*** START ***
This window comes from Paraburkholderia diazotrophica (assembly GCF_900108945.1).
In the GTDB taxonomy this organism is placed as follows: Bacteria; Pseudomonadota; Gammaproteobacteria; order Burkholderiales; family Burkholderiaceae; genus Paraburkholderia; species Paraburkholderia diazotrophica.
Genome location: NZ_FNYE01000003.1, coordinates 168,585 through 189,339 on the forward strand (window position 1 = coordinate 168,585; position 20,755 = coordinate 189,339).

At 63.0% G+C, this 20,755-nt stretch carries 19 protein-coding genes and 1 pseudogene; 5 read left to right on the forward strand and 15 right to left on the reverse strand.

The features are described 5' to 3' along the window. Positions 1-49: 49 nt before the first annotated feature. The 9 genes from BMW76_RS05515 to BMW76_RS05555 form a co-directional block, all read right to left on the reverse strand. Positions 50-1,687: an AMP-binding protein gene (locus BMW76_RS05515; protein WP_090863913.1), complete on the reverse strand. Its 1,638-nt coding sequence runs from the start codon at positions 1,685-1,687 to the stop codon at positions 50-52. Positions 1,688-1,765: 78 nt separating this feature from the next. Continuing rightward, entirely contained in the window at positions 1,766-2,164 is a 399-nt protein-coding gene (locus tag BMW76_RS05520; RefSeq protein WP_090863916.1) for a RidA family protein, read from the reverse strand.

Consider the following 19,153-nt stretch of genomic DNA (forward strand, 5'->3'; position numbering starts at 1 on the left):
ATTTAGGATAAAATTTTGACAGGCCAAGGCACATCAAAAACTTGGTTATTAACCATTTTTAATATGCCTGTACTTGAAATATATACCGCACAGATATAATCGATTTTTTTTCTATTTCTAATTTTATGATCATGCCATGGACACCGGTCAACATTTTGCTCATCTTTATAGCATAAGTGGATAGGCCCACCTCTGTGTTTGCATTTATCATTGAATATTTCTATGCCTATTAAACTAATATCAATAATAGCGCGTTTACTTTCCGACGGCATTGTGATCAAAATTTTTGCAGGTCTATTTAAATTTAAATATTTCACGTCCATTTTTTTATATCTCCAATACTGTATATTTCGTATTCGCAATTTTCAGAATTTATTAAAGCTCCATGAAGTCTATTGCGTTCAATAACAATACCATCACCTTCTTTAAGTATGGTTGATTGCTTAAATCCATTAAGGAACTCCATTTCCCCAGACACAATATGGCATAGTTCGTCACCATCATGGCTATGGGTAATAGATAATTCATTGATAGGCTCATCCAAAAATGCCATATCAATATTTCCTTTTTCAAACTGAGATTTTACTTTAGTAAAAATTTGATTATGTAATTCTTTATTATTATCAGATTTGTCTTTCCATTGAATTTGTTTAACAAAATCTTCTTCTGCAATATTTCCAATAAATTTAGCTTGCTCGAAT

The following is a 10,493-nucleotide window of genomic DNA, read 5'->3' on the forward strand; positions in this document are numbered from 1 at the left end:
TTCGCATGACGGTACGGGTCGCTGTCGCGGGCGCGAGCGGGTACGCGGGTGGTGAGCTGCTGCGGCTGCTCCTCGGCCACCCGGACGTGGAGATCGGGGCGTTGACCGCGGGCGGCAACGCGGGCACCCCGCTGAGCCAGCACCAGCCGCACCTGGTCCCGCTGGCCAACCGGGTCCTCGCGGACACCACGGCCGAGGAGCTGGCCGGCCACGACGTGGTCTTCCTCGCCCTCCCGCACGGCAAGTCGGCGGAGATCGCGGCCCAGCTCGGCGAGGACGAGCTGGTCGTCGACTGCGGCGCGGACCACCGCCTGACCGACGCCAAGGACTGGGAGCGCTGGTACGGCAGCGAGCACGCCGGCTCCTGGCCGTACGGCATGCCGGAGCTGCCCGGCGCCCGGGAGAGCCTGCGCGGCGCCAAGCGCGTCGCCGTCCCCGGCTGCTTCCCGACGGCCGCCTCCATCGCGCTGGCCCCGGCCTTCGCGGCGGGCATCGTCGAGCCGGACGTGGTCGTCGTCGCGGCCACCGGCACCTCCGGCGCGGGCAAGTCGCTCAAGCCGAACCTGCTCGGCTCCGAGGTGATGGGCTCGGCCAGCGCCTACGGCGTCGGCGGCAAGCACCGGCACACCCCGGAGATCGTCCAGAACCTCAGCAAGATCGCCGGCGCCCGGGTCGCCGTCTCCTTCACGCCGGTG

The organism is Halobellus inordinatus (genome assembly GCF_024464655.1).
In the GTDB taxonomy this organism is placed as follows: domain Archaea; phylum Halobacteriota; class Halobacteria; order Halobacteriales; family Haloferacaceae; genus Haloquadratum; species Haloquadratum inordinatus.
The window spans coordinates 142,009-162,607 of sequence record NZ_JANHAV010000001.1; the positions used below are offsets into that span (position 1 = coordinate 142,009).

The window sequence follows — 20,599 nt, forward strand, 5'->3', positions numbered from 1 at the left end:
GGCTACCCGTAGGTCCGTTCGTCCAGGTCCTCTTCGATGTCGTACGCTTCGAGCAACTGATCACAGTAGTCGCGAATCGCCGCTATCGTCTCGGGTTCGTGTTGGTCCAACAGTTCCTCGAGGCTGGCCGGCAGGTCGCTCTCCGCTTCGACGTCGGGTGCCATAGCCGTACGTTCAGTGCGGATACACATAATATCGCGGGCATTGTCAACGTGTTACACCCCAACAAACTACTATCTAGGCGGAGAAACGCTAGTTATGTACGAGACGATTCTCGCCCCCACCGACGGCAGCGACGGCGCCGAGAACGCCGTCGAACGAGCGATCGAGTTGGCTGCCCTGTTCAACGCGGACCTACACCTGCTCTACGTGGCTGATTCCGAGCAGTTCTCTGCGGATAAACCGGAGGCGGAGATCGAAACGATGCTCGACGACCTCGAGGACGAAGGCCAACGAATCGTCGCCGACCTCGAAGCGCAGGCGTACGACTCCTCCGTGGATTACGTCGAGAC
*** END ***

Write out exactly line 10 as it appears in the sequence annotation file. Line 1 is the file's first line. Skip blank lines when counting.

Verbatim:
The organism is Halobellus inordinatus (genome assembly GCF_024464655.1).